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another use for delrinAF

bruce linde

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my chelsea ships bell strike sounded mushy... and indeed the 1909 hammer tip leather was mushed out of shape.

i turned a new tip out of 1/4" round delrinAF stock.... must have taken an entire five minutes all in.

pressure screwed right in, sounds great. :)

IMG_0051 8.27.54 PM.jpeg
 

wow

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my chelsea ships bell strike sounded mushy... and indeed the 1909 hammer tip leather was mushed out of shape.

i turned a new tip out of 1/4" round delrinAF stock.... must have taken an entire five minutes all in.

pressure screwed right in, sounds great. :)

View attachment 665799
Bruce, where do you buy delrin 1/4 inch stock?
 

Dave T

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Will, I don't know where Bruce buys it, but a quick search shows many resources. Just saw a 10 pack for $3.28 on ebay.
 

bruce linde

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McMaster-Carr.... but it does look like there are cheaper solutions.

btw... you want delrinAF, which has some teflon in it. you can use it for bushings, pinion gears, all kinds of stuff. lathes eat it for breakfast snacks... incredibly easy and quick to work with.

i got a 2' piece at McMaster-Carr for $3... + twice that in shipping (doh!)
 

RJSoftware

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Teflon scares me, supposedly in near everyone's bloodstream due to no stick pans. Also, I have a tendency to not wash my hands and lick my fingers and pick my nose.
 
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bruce linde

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i can't quite hit the 'like' button on that last post.... :)
 
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Dave T

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Teflon scares me, supposedly in near everyone's bloodstream due to no stick pans.
Not me. I use cast iron. A good well seasoned pan won't stick. But it's also a matter of how hot you need to get it before you put anything in it.
Now we can start an iron discussion! ;)
 

bruce linde

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btw... a delrinAF hammer tip is going to be louder and brighter than a leather tip.... just an fyi.
 

Bruce Alexander

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I've used straight Delrin for Sonora Chime hammers. The stuff machines beautifully. I've used a die to cut threads. The Delrin tips I've placed will definitely outlast me, but then, leather tips will too.
 

dad1891

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I found a plastics fabricator nearby that will give me scrap Delrin almost free. However, he normally deals with rods that are 1 1/2" dia, so I have a lot of material to remove to make a small part. While it cuts super easy, it's stringy and has a tendency to birds-nest around the part. After fighting this for a while I came up with using a small shop vac to suck up the long stringy chip while it is coming off the cutting tool. Makes machining Delrin a lot more pleasant.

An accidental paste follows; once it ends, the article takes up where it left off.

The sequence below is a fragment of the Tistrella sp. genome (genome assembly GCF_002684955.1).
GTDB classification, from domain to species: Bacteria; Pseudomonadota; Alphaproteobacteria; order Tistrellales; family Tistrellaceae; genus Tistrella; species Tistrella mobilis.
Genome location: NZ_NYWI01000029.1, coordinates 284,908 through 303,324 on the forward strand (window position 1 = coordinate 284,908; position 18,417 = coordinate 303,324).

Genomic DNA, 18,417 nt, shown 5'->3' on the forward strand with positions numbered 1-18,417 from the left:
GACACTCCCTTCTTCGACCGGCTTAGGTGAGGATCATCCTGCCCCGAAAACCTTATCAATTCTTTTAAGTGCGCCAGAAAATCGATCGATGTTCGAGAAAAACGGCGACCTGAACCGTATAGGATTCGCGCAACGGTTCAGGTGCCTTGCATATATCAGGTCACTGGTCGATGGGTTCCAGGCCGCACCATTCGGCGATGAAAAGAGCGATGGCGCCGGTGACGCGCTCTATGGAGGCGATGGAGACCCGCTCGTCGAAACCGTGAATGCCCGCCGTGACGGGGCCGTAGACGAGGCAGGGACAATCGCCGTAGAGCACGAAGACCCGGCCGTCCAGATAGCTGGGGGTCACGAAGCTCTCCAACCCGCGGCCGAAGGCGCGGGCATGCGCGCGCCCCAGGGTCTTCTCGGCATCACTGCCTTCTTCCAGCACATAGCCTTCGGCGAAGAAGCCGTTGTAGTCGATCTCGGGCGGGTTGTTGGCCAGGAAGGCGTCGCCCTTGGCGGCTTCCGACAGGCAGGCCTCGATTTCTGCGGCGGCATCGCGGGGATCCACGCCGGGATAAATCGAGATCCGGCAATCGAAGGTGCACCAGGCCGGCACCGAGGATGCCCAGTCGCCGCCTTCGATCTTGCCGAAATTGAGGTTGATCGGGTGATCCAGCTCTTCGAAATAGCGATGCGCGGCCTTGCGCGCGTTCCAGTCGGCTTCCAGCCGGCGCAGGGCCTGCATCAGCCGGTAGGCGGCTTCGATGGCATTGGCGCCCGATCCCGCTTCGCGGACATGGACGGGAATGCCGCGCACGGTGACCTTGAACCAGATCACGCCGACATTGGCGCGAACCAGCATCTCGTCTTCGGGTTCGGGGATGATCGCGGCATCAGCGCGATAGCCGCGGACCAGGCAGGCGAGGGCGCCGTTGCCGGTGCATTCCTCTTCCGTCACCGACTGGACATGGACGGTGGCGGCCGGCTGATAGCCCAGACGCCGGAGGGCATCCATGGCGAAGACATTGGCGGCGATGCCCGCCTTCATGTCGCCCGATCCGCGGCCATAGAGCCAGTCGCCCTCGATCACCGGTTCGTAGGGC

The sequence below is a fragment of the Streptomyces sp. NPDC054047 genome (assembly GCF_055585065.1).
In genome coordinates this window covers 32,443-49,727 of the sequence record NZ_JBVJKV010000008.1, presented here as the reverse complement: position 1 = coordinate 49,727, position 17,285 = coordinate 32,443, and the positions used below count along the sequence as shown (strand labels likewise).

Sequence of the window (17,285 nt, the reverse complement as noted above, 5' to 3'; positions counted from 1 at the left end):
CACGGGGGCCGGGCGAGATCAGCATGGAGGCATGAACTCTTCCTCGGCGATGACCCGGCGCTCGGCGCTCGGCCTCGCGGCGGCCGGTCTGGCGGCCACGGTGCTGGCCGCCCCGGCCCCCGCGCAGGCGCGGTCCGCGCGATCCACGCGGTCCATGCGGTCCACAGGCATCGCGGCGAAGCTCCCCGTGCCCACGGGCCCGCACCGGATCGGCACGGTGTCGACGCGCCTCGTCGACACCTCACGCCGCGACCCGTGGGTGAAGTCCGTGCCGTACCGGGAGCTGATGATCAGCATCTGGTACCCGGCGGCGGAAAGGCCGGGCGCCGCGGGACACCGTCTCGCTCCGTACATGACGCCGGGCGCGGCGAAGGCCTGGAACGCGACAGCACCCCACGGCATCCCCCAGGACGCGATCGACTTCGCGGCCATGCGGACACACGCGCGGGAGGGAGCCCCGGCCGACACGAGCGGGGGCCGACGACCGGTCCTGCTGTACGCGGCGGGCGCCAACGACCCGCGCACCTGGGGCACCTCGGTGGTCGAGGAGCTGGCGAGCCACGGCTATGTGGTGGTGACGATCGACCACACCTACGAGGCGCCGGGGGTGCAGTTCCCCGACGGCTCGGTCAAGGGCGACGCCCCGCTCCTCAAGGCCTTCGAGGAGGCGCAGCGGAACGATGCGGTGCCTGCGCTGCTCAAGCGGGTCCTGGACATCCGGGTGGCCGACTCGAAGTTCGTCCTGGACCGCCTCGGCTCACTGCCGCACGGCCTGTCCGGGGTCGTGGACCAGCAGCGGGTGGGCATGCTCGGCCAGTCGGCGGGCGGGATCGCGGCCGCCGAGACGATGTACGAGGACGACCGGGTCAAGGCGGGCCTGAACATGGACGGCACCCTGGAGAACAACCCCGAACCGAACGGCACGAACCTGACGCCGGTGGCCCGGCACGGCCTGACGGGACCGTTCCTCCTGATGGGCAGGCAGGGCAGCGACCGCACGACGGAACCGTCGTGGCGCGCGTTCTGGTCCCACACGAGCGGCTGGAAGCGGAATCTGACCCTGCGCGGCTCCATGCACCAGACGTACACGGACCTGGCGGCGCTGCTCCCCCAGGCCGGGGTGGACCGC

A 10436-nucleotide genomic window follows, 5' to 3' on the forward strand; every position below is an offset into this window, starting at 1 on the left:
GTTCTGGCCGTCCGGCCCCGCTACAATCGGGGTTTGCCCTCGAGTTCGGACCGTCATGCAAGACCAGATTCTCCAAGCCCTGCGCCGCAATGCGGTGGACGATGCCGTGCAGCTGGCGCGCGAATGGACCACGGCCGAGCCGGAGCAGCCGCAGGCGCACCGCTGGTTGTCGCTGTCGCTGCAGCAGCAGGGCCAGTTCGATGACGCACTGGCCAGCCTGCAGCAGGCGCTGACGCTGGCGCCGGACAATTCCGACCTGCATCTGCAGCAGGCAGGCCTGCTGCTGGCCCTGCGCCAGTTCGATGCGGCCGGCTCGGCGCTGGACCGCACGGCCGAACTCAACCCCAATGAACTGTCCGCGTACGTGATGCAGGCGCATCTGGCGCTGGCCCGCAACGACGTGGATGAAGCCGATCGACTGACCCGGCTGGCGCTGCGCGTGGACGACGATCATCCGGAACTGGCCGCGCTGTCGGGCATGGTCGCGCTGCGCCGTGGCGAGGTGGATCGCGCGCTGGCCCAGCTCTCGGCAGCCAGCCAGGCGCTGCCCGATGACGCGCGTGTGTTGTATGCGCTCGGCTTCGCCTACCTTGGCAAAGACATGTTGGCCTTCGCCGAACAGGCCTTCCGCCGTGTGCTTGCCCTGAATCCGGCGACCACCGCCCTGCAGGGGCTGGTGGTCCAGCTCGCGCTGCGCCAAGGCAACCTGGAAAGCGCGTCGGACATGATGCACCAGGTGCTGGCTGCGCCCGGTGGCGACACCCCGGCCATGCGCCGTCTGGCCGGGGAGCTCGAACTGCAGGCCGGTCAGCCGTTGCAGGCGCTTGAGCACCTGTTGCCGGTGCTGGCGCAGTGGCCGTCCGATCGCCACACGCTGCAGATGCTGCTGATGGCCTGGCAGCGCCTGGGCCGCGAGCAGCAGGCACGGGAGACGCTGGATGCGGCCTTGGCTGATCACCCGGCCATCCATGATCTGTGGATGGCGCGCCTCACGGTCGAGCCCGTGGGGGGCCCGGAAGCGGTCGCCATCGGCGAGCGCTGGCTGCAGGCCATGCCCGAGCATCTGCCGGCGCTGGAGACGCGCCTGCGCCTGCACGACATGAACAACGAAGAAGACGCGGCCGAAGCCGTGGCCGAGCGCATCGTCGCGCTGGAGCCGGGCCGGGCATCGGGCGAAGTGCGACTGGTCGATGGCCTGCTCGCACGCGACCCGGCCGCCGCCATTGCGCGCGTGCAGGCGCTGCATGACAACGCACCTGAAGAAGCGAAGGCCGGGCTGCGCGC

R. Croswell

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McMaster-Carr.... but it does look like there are cheaper solutions.

btw... you want delrinAF, which has some teflon in it. you can use it for bushings, pinion gears, all kinds of stuff. lathes eat it for breakfast snacks... incredibly easy and quick to work with.

i got a 2' piece at McMaster-Carr for $3... + twice that in shipping (doh!)
I use this stuff for bushings in wooden clocks and all sorts of things. Don't recall ever using for hammer tips but it should last forever. The only problem with the AF (anti friction) version is that the Teflon tends to prevent glue from sticking well. McMaster-Carr also lists it as "slippery Delrin".

Teflon scares me, supposedly in near everyone's bloodstream due to no stick pans.
About the only safety issue with Delrin is that a small amount of supposedly somewhat toxic gas is released during some machining operations. Probably insignificant when machining clock size parts but good ventilation is always nice in the shop.

Teflon in the bloodstream....... perhaps the medical industry should take a closer look; might help the blood to flow and prevent clots. As for iron cooking pans, I don't like to cook and they don't work so well in the microwave!

RC
 
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shutterbug

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Cast iron pans are nice for cooking, but not nice to modern smooth top stoves. They scratch them up. Great for camping though!
 

Bruce Alexander

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I think the cast irons work well with induction cooktops. One would probably need to be careful on them too since they have a smooth, "glass" top. If you're cooking over a campfire and coals, the bottom is probably going to be a little rough. :)